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Seismic Invisibility Cloak

We're used to seeing concentric rings in rippling water. Some seismologists think plastic concentric rings might be handy for protecting buildings from earthquake damage. But what happens to nearby buildings if surface waves continue on their way at full force?

Hemera/Thinkstock

You may think of water or sound when considering the topic of waves, but earthquakes also produce waves, classified by geologists as body and surface waves. The former travel rapidly through Earth's interior. The latter travel more slowly through the upper crust and include a subset of waves -- known as Rayleigh waves -- that move the ground vertically. This up-and-down motion causes most of the shaking and damage associated with an earthquake.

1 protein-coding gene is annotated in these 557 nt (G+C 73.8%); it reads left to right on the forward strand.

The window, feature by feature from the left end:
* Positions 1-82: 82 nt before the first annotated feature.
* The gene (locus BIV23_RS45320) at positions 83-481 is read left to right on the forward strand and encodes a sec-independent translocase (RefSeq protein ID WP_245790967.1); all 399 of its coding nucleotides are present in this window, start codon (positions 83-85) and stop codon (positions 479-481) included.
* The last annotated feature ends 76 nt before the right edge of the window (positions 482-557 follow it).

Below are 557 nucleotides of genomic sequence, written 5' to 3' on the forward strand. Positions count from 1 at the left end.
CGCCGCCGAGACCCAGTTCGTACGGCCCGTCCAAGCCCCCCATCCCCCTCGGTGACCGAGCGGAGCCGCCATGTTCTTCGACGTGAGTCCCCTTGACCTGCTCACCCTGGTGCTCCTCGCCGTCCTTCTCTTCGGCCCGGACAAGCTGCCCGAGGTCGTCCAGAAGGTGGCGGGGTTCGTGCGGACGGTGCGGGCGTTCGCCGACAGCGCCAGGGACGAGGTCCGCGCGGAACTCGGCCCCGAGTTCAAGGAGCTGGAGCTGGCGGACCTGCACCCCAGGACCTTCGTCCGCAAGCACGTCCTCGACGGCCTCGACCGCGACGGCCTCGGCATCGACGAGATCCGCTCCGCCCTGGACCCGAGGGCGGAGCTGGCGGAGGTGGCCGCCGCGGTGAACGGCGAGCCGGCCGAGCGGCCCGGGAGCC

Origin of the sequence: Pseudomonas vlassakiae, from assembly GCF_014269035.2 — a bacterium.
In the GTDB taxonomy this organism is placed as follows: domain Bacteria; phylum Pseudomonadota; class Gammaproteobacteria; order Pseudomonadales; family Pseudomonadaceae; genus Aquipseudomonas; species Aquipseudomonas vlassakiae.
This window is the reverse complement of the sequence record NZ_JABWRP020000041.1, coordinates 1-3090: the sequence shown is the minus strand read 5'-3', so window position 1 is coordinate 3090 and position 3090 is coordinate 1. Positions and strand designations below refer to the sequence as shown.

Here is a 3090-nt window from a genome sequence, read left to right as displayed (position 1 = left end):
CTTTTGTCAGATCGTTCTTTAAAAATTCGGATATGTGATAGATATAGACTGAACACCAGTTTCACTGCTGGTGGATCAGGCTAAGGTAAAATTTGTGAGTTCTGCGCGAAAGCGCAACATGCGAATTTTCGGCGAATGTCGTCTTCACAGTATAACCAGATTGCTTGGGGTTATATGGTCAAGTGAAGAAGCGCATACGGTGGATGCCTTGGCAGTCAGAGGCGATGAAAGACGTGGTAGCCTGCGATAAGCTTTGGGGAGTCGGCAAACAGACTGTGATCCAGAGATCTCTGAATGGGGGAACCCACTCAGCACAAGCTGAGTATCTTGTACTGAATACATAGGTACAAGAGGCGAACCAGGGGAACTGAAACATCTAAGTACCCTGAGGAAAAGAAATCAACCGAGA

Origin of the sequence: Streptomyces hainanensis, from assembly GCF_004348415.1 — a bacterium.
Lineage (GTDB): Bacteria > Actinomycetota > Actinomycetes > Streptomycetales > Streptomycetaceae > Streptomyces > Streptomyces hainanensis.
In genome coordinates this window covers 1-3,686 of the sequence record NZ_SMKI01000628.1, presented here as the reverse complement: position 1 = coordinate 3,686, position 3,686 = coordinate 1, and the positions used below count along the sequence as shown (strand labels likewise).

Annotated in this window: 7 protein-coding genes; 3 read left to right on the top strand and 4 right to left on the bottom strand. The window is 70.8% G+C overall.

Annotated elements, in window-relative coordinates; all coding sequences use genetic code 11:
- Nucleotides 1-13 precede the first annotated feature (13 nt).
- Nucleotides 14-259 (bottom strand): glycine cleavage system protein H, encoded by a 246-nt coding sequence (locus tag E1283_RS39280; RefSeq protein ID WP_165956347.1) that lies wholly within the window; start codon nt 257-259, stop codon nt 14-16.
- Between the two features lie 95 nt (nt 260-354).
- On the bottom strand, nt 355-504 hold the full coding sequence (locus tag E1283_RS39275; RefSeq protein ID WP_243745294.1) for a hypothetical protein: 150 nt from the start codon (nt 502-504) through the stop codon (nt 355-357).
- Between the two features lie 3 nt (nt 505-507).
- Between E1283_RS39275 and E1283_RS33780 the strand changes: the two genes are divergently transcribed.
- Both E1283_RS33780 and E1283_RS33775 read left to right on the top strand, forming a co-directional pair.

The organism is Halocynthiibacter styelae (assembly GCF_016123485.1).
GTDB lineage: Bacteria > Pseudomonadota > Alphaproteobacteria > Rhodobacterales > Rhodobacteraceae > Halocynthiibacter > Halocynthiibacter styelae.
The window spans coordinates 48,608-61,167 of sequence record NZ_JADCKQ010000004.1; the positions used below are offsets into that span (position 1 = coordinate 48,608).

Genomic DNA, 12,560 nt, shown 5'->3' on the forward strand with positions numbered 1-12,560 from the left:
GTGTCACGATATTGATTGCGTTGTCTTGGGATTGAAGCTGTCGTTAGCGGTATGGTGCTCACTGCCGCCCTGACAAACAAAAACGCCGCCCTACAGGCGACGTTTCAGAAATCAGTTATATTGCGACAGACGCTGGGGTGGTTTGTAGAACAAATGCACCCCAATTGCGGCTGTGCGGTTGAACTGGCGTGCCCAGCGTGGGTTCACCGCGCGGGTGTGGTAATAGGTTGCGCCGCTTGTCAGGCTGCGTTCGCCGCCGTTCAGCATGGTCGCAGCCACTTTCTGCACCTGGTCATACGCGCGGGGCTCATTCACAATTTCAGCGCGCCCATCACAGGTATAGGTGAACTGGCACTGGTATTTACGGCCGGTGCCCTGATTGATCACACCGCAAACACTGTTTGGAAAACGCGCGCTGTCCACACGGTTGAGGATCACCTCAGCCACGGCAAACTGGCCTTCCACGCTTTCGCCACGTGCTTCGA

Now imagine if you could interrupt the transmission of some seismic waves. Might it be possible to deflect the energy or reroute it around urban areas? Some scientists think so, and they've dubbed their solution the "seismic invisibility cloak" for its ability to render a building invisible to surface waves. Engineers believe they can fashion the "cloak" out of 100 concentric plastic rings buried beneath the foundation of a building [source: Barras]. As seismic waves approach, they enter the rings at one end and become contained within the system. Harnessed within the "cloak," the waves can't impart their energy to the structure above. They simply pass around the building's foundation and emerge on the other side, where they exit the rings and resume their long-distance journey. A French team tested the concept in 2013.

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